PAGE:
In August of 2005, Elijah started experiencing pain in his right leg that seemed to coincide with a low-grade fever. After a few days, we were concerned and took him to the pediatrician. They told us it was most likely a virus and growing pains. A few more days passed and we noticed that his appetite had decreased. The pain in the leg seemed to come and go but ibuprofen subsided the pain, so we weren’t too concerned. After ten days, we began to think there was more to it than just a virus and growing pains. Finally on the fourth trip to the pediatrician, they ran some additional blood work and checked his ESR (Erythrocyte Sedimentation Rate). His ESR was 57 whereas a child of his age is normally below 20. That was one of the first signals to the doctors that something was wrong.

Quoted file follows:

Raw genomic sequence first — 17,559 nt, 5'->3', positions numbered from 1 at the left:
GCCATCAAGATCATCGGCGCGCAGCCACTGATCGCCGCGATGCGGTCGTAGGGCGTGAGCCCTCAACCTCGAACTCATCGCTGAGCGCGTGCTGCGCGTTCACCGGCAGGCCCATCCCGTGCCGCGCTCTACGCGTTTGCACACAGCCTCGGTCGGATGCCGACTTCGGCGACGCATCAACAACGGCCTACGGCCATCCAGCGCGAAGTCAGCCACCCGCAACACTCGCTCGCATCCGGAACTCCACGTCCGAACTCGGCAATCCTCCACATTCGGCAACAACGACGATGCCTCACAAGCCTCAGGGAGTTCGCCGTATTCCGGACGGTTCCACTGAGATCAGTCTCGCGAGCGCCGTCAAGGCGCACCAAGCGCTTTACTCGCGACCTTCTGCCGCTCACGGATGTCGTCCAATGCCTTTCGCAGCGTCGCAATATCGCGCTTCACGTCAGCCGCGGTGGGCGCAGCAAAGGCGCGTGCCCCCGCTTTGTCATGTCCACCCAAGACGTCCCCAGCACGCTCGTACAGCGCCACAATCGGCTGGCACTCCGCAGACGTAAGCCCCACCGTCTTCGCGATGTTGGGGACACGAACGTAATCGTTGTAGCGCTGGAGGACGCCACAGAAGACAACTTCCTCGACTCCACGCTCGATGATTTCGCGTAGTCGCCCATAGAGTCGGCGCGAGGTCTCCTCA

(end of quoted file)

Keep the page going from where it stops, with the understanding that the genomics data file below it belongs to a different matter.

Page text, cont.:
The doctors transferred us to Arkansas Children’s Hospital for a bone scan. The bone scan showed hot spots on his sternum, a few ribs, and on his right hip. That led the doctors to do a full body x-ray to check for any abnormal masses in his body. The x-ray was clean, and the radiologist told us that was a good sign. Next step was more blood work and a bone marrow aspiration to look for abnormal cells. The bone marrow aspiration showed tumor cells which indicated there was a tumor somewhere in Elijah’s body. But the doctors had to find the tumor. A CT scan showed a small tumor near the adrenal gland and some enlarged lymph nodes in the same area. Our doctor said that this was the most common place to find such a tumor when diagnosed with Neuroblastoma. Thankfully it was not in the brain or his chest.